Kosher Evolution

A selection of options from Van Gough Café (Photo by David Stuck)

With Baltimore’s Jewry so heavily invested in local arts, sciences and philanthropy, it is no surprise that Jews are prevalent in the world of  cutting-edge cuisine. Just as  Israel is now a global culinary destination, Baltimore has  experienced an explosion of innovative restaurants and businesses to appeal to a growing audience of young Jews who want more gourmet options when it comes to  kosher food.

The past decade or so has seen a shift in Baltimore’s tastes from more traditional Jewish fare to a melting pot of diverse flavors and cuisines sought by a growing population of young professionals.

The exponential growth of kosher pop-ups and restaurants that are taking the cuisine scene to the next level is summarized well by Pesachya Neuman, a local mashgiach.

“The scene in Pikesville used to be a yeshiva town,” he said. “A lot of the community came here for that reason. Now, a lot of people come to Baltimore for its colleges and end up staying here, so a very different, more modern crowd … has been coming here over the past 20 years.”

Different flavors of Aufschnitt beef sticks (Photo by Daniel Nozick)

This new crowd might want a kosher meal that is distinctly un-Orthodox, such as a kosher bacon cheeseburger from Chaim Silverberg’s CWS Meats, or they might want the fine dining experience offered at Serengeti. Even kosher snacking is being redefined with Abraham Deutsch’s turkey and beef jerky company, Aufschnitt Meats. Kosher foods are even keeping in line with trends such as gluten-free or vegan diets.

According to Jon Kaplan, a kosher chef partnered with Mosaic Caterers, “every year, there are more products that mimic nonkosher foods. If you look for nondairy options, it used to just be nondairy creamer filled with chemicals, but now you can use a coconut milk or almond milk or cashew milk — they are natural, healthy and pareve. You also have [people with] gluten allergies, and there are certain spices that people can’t have, so you really need to know as a chef how things are prepared and how to make things taste good. With the chef talent that is in Baltimore, we definitely can give people those options.”

Part of the success of these new kosher trends is that the food appeals to a nonkosher audience as well.

“We’re not necessarily appealing to the local kosher economy. Often, I feel that the local economy’s kosher religious clientele do not understand the value of what we offer,” said Silverberg of his specialty, kosher lamb bacon, which many observant Jews hesitate to try.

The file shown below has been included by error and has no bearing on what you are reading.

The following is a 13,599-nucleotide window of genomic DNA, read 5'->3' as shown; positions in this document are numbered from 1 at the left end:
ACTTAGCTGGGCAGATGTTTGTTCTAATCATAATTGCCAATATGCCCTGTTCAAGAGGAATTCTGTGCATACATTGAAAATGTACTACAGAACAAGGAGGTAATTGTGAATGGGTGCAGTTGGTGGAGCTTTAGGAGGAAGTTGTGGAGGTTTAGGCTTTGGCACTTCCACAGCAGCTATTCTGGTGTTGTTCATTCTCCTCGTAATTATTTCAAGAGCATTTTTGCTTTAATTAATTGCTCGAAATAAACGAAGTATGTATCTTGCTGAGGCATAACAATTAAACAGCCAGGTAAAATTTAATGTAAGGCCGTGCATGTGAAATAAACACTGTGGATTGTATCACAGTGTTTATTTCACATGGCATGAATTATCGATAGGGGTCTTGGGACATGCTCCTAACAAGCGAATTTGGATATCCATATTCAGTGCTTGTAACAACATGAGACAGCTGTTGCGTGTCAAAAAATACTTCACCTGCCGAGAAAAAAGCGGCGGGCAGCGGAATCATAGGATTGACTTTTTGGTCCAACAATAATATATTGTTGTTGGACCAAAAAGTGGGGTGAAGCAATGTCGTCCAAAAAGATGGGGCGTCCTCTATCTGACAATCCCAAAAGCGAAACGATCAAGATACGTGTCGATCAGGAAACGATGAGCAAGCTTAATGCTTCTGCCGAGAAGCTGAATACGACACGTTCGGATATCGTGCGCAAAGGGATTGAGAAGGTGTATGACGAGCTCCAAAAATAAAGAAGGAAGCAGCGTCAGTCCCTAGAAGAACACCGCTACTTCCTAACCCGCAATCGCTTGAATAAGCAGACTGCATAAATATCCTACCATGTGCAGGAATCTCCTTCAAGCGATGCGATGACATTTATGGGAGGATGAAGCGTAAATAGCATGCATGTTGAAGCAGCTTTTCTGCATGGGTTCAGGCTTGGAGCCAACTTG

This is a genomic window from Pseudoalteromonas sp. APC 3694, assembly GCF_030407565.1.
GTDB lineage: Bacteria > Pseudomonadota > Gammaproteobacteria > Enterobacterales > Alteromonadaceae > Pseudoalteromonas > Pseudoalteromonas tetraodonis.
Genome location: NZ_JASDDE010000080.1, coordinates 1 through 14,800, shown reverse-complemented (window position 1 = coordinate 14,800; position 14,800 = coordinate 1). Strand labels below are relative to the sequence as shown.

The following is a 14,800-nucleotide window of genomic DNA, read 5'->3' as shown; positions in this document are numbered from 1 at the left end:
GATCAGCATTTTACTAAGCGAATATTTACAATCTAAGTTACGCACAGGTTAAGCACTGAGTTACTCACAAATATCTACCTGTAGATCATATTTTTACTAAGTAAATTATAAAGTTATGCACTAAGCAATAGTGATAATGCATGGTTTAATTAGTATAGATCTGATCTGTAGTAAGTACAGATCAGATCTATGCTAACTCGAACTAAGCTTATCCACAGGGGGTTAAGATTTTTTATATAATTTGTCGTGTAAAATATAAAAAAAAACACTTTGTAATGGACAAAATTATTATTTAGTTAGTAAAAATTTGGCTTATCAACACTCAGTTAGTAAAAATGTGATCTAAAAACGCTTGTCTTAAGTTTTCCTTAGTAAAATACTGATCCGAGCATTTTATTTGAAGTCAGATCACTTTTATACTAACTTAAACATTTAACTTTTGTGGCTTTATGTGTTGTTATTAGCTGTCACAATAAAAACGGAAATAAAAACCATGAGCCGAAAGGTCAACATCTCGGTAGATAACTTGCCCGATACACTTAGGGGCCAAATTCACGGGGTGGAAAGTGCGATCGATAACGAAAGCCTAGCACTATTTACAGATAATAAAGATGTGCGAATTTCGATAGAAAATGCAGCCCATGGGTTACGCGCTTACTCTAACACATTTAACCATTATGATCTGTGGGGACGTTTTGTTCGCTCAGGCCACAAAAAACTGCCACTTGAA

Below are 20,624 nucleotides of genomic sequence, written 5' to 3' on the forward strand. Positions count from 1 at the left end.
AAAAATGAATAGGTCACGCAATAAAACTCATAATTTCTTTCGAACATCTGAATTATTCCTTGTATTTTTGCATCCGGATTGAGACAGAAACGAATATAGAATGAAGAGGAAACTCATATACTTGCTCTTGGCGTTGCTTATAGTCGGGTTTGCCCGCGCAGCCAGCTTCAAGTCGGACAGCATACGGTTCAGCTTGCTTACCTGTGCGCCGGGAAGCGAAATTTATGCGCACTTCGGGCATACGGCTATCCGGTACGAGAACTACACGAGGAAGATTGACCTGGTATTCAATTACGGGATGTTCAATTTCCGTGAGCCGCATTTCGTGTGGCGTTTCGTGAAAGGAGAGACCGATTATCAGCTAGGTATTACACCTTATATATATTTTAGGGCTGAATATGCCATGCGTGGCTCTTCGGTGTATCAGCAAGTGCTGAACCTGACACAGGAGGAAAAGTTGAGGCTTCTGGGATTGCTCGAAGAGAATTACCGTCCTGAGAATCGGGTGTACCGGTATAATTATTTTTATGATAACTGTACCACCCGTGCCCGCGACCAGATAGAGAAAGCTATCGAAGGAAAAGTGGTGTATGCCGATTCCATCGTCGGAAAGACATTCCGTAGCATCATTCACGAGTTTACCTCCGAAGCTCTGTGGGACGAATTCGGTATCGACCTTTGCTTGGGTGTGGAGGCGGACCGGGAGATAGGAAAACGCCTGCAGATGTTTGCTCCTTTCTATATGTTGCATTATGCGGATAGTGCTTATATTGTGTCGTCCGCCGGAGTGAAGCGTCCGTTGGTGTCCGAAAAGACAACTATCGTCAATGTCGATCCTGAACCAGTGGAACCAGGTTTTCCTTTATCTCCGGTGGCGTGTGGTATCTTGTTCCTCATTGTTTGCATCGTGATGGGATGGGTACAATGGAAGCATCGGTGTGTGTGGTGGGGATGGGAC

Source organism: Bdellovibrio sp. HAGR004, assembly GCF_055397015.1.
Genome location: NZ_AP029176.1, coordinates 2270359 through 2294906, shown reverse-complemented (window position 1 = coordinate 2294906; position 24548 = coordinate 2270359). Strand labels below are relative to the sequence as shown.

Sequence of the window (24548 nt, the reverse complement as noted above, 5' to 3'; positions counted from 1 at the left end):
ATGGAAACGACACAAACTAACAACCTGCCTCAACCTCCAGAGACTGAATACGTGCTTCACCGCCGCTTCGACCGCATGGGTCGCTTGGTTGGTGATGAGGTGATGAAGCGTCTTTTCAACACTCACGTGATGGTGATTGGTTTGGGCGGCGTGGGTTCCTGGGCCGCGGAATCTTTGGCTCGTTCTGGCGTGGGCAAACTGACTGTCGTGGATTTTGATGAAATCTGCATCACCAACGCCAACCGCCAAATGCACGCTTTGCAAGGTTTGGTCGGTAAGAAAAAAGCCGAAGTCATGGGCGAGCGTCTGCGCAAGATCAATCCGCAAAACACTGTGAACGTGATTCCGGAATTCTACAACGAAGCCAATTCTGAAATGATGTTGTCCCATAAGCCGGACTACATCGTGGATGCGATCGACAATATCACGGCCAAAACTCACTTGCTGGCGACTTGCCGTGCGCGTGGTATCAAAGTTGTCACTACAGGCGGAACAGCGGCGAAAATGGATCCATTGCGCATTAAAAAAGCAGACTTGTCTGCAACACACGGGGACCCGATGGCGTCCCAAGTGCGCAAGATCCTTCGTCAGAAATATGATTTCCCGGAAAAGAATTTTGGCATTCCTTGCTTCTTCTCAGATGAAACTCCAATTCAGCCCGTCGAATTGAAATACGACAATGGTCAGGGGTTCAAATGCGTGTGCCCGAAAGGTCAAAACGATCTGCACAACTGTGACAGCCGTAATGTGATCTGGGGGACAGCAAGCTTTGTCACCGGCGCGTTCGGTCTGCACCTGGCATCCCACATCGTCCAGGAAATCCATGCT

Chocolate mousse by
Sweet and Good Catering (Photo by Leba Dinovitz)

“That’s not a problem with us, though,” he continued. “We are a luxury high-end good first before we are kosher. I am a religious Jew, I am very happy running a kosher company, I feel that it is an integrity thing, but most of our market reach is not build on a kosher clientele.”

Michael Glaser, also a local mashgiach, said, “My motto is, ‘Why can’t kosher food be just as good as nonkosher food?’” His father was a master chef and did not keep kosher, so upon moving to Baltimore, Glaser took issue with the customary kosher fare of Baltimore.

“Until recently, no one had any desire to make the kosher food any better because everything was good enough,” he said. “But with the huge amount of people coming here from other cities, people’s tastes have changed. People moving in here who are professionals — doctors, lawyers, CPAs — are saying, ‘I want to eat good, I want something special.’”

Glaser also pointed out that those advocating for more variety in the kosher food scene were not necessarily raised kosher and were therefore more accustomed to nonkosher restaurant offerings.

“There are also a lot of people who weren’t religious but who now miss a bacon cheeseburger,” he said. “These people have experienced places from Hardee’s to Ruth’s Chris. It might have been their favorite thing, and now they can finally get something that gives them a taste of what life was back then, but kicked up to another level.”

Menu Mix-Ups

An increasing number of kosher restaurants in the area are trying to be fresh, new and appealing to adapt to their clientele. Mindy Alezra, who is Orthodox, has owned and operated the Van Gough Café in Fells Point for the past eight years. At first, it was exclusively a coffee shop. However, Alezra quickly discovered that the kosher crowd was coming in to eat, so she expanded the menu to have all kinds of dairy items. Over the summer, she will be revamping her menu again to provide more high-end options such as crepes.

Mindy Alezra (right) stands with her daughter in front of Van Gough Café in Fells Point. (Photo by David Stuck)

“The neighborhood has totally changed, it is very yuppie now,” she said. “We want to move to more gourmet options because we sell the good Jewish things here, the real lox and the real bagels. We get our bagels from Pikesville, so you won’t find better bagels in the city. I get a lot of regulars who work down here and come in almost every day and ask, ‘What’s new?’ — so you have to keep reinventing yourself.”

Alezra’s plan is to begin experimenting over the summer with weekly specials, which she will add to the regular menu if they become popular. For instance, since the café is a dairy institution, she plans to begin cooking with vegetarian meats and tofu items to give people more diversity of flavor and texture.

“People want to eat things that they have in regular restaurants, so we need to learn how to adapt,” she said. “The challenge of being just a dairy restaurant is that you have to figure out how to enhance it to make it more mainstream.”

Lara and Larry Franks, owners of Accents, Serengeti and Cocoaccinos, three kosher staples of upper Park Heights, are in the process of expanding their own dairy operations by moving Cocoaccinos to an as-yet-named larger space in the coming months. The expansion is due to anticipation of the needs of the local community.